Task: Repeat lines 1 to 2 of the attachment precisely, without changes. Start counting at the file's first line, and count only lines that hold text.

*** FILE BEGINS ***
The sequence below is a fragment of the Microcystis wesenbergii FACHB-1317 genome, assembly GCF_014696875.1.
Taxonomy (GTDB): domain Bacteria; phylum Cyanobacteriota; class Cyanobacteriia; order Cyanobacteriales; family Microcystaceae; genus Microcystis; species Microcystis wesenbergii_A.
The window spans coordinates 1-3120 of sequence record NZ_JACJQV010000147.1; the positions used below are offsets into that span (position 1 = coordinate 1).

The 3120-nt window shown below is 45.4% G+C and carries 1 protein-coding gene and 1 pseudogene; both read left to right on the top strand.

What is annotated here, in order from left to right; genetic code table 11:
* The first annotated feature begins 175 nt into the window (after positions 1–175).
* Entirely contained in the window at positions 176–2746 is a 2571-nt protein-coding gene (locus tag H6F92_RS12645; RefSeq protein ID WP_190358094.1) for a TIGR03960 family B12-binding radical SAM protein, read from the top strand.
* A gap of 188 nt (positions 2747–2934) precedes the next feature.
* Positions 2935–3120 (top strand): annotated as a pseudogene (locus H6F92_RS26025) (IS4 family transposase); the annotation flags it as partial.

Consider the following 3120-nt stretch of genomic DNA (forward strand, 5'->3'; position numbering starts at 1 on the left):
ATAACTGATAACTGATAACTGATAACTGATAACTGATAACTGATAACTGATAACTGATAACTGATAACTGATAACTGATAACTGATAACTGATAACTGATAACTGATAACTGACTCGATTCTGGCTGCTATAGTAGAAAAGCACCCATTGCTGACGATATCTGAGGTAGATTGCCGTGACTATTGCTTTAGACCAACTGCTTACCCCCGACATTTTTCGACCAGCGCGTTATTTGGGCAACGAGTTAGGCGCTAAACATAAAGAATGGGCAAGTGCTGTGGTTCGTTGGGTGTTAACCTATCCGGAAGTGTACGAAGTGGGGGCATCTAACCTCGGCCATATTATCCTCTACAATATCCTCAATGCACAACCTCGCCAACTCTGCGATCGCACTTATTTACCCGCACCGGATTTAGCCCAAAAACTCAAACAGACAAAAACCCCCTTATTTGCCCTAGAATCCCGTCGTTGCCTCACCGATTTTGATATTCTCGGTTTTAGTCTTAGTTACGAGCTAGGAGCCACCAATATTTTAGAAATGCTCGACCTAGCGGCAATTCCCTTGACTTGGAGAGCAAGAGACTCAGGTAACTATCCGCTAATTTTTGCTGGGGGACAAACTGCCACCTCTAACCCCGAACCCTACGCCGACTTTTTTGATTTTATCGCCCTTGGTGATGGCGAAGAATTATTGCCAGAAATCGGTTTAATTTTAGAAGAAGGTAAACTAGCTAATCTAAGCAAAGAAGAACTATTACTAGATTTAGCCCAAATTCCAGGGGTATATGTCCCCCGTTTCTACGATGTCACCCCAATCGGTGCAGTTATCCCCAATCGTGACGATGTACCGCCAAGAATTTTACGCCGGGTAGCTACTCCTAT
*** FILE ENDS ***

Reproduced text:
The sequence below is a fragment of the Microcystis wesenbergii FACHB-1317 genome, assembly GCF_014696875.1.
Taxonomy (GTDB): domain Bacteria; phylum Cyanobacteriota; class Cyanobacteriia; order Cyanobacteriales; family Microcystaceae; genus Microcystis; species Microcystis wesenbergii_A.